Wednesday, 6 June 2007


Construction firms queue to be first to build 'eco-village'
The Government’s “Carbon Challenge” plan to create a zero-carbon development in Glebe Road has prompted interest from building firms.

BUILDING companies are poised to start a bidding war in Peterborough for the chance to create one of the UK's first "eco-villages".

Dozens of major British and European building firms have already expressed a strong interest in building the 150-home site in Glebe Road, Fletton, which will be part of the £150 million development of the city's South Bank.The interest is because the site is one of the first two Government's "Carbon Challenge" projects.It will act a model for Gordon Brown's plans for five eco-towns, providing up to 100,000 zero-carbon homes across England and a beacon of good practice across the building industry.The eco-friendly homes will also be the first "zero emission" homes, which the Government wants to be the norm by 2016, as part of the fight against global warming.Jayne Lomas, project manager for the Carbon Challenge initiative, said: "Building firms want to show they are leading the way in terms of design and energy efficiency."We've only just starting the tendering process for this site, but we've already had loads of e-mails from different companies wanting to get involved."I expect we will have 100 developers bidding for our Bristol site and probably a similar number for Peterborough."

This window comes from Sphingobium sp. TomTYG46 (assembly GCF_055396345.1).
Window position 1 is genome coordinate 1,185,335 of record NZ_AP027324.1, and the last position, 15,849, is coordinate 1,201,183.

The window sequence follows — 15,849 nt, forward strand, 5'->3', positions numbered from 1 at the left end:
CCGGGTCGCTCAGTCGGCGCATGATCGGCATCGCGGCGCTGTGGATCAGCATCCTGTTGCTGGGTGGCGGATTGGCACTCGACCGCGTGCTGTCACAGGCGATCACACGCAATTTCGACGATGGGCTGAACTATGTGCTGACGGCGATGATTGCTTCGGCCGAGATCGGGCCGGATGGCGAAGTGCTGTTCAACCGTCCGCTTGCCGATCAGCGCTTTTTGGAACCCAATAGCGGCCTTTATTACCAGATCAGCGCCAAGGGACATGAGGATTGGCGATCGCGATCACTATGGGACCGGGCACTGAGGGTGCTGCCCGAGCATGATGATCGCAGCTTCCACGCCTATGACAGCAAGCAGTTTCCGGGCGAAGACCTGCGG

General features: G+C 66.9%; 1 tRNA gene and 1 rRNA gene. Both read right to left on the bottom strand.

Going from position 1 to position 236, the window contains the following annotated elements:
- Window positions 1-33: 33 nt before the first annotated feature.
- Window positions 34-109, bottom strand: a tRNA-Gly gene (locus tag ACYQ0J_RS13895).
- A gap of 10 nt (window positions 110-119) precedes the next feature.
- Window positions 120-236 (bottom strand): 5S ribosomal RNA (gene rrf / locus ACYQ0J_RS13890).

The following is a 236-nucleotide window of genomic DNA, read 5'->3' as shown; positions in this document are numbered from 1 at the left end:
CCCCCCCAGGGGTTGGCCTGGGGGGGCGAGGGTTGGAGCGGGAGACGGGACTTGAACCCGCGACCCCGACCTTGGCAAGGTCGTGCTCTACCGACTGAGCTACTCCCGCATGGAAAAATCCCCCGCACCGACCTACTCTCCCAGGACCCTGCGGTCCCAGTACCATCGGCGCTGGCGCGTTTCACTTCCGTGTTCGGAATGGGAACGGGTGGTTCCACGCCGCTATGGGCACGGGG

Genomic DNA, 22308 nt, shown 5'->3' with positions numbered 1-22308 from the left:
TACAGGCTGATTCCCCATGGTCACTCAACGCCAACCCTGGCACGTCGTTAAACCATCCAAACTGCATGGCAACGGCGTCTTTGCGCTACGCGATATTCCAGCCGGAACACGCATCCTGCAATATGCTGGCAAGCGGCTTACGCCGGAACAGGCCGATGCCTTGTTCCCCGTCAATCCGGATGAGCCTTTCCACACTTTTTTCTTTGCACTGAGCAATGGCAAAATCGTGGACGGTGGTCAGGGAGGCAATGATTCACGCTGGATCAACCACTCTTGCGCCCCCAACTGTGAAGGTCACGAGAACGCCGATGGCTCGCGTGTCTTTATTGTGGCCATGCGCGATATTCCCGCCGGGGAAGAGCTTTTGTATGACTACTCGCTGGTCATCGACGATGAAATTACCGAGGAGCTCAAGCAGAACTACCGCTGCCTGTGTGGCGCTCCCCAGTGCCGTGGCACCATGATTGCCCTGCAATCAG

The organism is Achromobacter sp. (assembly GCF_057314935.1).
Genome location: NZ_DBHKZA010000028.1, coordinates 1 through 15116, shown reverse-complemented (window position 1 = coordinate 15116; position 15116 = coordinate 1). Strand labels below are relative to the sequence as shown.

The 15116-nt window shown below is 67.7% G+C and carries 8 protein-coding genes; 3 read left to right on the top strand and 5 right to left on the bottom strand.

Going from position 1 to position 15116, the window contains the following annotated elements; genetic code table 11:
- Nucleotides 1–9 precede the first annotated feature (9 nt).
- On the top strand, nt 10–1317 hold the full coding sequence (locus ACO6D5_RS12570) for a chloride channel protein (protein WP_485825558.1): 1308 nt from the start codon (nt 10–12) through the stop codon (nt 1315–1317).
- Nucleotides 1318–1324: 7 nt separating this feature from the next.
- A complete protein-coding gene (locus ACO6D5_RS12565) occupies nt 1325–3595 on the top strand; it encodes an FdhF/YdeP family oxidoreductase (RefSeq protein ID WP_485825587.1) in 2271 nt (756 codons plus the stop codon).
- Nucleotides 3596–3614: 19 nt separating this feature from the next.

We've also had smaller businesses contact us to get involved, with devices such as wind power generator and solar panels, and we want to get them involved too."When we narrow the number of bidders to about six or seven, we're going to invite people down to the site for 'speed dating' session, where they'll have the chance to speak to these firms."

It's a fact that over the next nine years, building regulations will step up and all new buildings will have to reach these low carbon emission levels."Firms are very keen to prove they can do this already and it's why we've seen so much interest."The homes, which will be exempt from stamp duty, will be built on the former Elliott Group factory site and their power supply will come from solar panels and wind turbines, rather than gas or coal-fired power stations.Homes will be made out of recycled materials, taps would pump out hot and cold running recovered rainwater.And, in order not to
waste any power generated, homes would feature a special "eco hat" roof to make sure little heat seeps out.

Homes currently produce 27 per cent of Britain's 40 million tonnes of annual CO2 emissions, and the new regulations are needed to help the Government's target of a 60 per cent cut in greenhouse gases by 2050.

Some 21 local authorities have so far expressed an interest in hosting the remaining eco-villages.Housing minister Yvette Cooper, who announced the start of the tendering process this week, said: "We need more homes, but we need to build them at higher standards."This is our chance to develop the new technologies for zero-carbon homes and eco-towns."

The purpose of the challenge is to show that the new technologies work and that they can be used in an affordable way. We want to see more affordable homes. It's no good if only the rich can afford to be zero-carbon."

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